His young company, Net Metering Inc., offers a system that allows commercial property owners to constantly monitor the electrical consumption of their buildings with the hopes of catching spikes in activity and ultimately saving money.
The patent pending system works thanks to a circuit board that is connected to a building’s electric meter. The board is contained in a small black metal box and captures the meter’s readings. Results are transmitted over the Internet, where they are converted to a graph that looks similar to stock price chart. Owners can monitor the dips and spikes in real time to learn more about properties’ performances at certain times of the day.
Scelzi, the company’s CEO, likens the device to a speedometer.
“You can’t see electricity,” Scelzi said. “At the end of the day, what we do is make power visible.”
The average commercial building can use about 1,000 kilowatt hours per day, so small cutbacks in consumption equate to significant amounts of money.
For example, on a Saturday, odds are there aren’t many tenants working in a typical office building. Power consumption on the meter should be relatively flat and steady.
By being able to watch what’s happening with the meter from anywhere, a property owner can know if something is causing more power to be used than necessary.
The biggest challenge once property owners start watching the meter, Scelzi said, is to get heating and air conditioning systems running in unison with the optimum hours of the buildings operations. Then comes the challenge of getting tenants to change their ways to conserve.
“How do you align people to change their beliefs to change their behaviors to drive results?” Scelzi said.
Scelzi, who says his interest in energy started as a teenager when he began auditing the power bills at his dad’s McDonalds franchises, spent the past two years developing the system. After testing them in properties owned by Liberty Property Trust, Net Metering launched the product in January.
An engineer by trade, Scelzi had his own heating and air conditioning and construction companies, Energen Technologies Inc. and ETI Construction, before he sold them in May 2008 to Johnson Controls.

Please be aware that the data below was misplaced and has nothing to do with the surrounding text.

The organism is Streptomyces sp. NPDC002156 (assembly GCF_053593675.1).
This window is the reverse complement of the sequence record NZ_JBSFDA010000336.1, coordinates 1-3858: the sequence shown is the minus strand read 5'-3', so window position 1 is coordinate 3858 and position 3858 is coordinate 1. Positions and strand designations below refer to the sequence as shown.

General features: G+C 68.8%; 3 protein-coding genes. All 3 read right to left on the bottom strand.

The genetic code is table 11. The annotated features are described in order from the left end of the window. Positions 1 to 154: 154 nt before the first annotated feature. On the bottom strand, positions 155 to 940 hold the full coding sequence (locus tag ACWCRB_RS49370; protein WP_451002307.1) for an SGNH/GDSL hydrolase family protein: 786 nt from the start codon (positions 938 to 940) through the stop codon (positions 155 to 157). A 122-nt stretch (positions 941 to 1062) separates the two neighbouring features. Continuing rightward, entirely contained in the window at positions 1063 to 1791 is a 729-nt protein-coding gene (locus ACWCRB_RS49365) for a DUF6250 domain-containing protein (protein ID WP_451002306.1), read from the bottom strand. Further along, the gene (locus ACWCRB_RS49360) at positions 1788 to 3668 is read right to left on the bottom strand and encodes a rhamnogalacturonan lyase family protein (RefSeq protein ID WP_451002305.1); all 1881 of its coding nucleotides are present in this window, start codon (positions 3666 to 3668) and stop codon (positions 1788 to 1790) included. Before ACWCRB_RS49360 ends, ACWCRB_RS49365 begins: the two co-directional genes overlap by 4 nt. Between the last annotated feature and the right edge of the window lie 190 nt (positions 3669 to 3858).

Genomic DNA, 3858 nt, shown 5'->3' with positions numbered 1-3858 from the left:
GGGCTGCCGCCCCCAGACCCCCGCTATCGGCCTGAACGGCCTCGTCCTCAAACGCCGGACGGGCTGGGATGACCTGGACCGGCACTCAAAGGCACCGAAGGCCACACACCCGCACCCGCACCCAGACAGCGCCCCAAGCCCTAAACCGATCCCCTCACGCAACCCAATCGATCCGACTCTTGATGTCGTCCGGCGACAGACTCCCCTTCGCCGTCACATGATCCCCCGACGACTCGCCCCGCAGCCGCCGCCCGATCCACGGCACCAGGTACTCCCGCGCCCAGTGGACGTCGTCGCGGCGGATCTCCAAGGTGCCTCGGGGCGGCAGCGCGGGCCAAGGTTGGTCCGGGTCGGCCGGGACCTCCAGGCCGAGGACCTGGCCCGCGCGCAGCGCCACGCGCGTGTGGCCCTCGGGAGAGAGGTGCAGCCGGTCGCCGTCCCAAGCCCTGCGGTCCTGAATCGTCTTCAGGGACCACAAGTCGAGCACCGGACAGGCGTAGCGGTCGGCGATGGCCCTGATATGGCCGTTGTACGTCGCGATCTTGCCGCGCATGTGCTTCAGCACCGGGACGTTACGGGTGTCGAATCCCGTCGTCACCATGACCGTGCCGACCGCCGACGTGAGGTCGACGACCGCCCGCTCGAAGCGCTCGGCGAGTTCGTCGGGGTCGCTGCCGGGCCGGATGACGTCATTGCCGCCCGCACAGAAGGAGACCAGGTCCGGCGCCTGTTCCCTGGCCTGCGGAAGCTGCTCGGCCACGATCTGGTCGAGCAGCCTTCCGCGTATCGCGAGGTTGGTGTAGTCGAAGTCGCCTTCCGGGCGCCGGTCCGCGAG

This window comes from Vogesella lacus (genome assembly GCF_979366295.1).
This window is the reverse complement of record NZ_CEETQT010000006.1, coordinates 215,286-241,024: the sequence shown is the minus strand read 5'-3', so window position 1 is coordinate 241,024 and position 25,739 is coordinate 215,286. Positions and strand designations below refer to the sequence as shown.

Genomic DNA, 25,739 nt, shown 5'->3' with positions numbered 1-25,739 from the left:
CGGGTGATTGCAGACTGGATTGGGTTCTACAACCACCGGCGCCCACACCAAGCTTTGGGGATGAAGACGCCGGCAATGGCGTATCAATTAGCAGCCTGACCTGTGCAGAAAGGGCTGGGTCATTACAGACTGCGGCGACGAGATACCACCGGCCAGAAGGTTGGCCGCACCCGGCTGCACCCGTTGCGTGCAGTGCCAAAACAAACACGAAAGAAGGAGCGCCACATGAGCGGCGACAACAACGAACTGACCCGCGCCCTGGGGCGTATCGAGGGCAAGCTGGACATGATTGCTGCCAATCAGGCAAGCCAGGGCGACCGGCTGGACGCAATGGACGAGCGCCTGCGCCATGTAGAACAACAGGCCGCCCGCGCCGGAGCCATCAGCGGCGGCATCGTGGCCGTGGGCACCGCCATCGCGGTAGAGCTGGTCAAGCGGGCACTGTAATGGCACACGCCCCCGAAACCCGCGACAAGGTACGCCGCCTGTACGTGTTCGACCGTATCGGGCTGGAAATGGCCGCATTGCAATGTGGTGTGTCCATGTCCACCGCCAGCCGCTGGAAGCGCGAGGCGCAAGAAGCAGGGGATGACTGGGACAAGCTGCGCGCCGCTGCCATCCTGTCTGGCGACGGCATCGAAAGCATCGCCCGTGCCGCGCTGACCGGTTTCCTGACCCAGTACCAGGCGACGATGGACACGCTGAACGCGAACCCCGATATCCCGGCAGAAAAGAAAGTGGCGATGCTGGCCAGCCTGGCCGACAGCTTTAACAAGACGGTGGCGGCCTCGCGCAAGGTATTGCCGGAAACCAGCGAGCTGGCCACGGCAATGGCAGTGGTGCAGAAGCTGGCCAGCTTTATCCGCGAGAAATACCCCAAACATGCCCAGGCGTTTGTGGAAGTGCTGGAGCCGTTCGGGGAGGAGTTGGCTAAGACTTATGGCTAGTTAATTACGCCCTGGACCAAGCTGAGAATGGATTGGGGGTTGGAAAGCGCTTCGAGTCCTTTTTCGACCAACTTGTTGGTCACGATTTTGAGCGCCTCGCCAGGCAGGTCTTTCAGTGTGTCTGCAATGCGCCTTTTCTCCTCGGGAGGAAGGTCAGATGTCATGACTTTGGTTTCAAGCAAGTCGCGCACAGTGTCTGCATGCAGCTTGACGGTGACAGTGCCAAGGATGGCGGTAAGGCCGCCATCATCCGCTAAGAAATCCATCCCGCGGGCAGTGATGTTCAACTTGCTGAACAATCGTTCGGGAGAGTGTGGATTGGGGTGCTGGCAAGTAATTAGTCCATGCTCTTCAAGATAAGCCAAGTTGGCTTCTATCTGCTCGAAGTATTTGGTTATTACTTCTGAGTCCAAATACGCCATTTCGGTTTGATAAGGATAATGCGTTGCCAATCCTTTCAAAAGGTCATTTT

He wouldn’t give an exact figure, but Scelzi said he made, “enough” from the sales to Johnson to be able to self-fund the creation of Net Metering. He said more than $1 million has gone into the launch of the company, which includes manufacturing the boards at a plant in South Carolina.
The company now has six employees, mostly engineers who designed and tweak the system and help property owners find interpret the readings the meter sends back.
Scelzi, 42, hopes to grow the company with the help of increased sales and hopefully a healthy dose of venture capital money. The cost for the device and monitoring service is about $650 a month.
The company in 2009 brought in about $120,000 in revenue. So far in 2010, it has generated about $35,000, he said.
“It’s not much right now, that’s for sure,” Scelzi said.
There are 100 Net Metering boards installed in properties in buildings in Hampton Roads, Richmond, North Carolina, New York, Baltimore and Washington, and a deal is being looked at for Puerto Rico.
Scelzi is looking for up to $15 million over three years in venture funds so he can hire 20 new engineers and expand the sales force.
Scelzi is confident that his product is a game changer, but it won’t be easy raising money in the VC world.
Craig Forbes, co-principal Alpha Omega Wealth Management in Richmond, said VC deals are getting done, despite the slow economy, “but very selectively.”
The deals he has seen lately all involve equity stakes, rather than pure debt.
“There’s no bank debt available for anybody – unless you’re doing some huge deal,” Forbes said.
Michael Schwartz is BizSense reporter. Please send news tips to [email protected]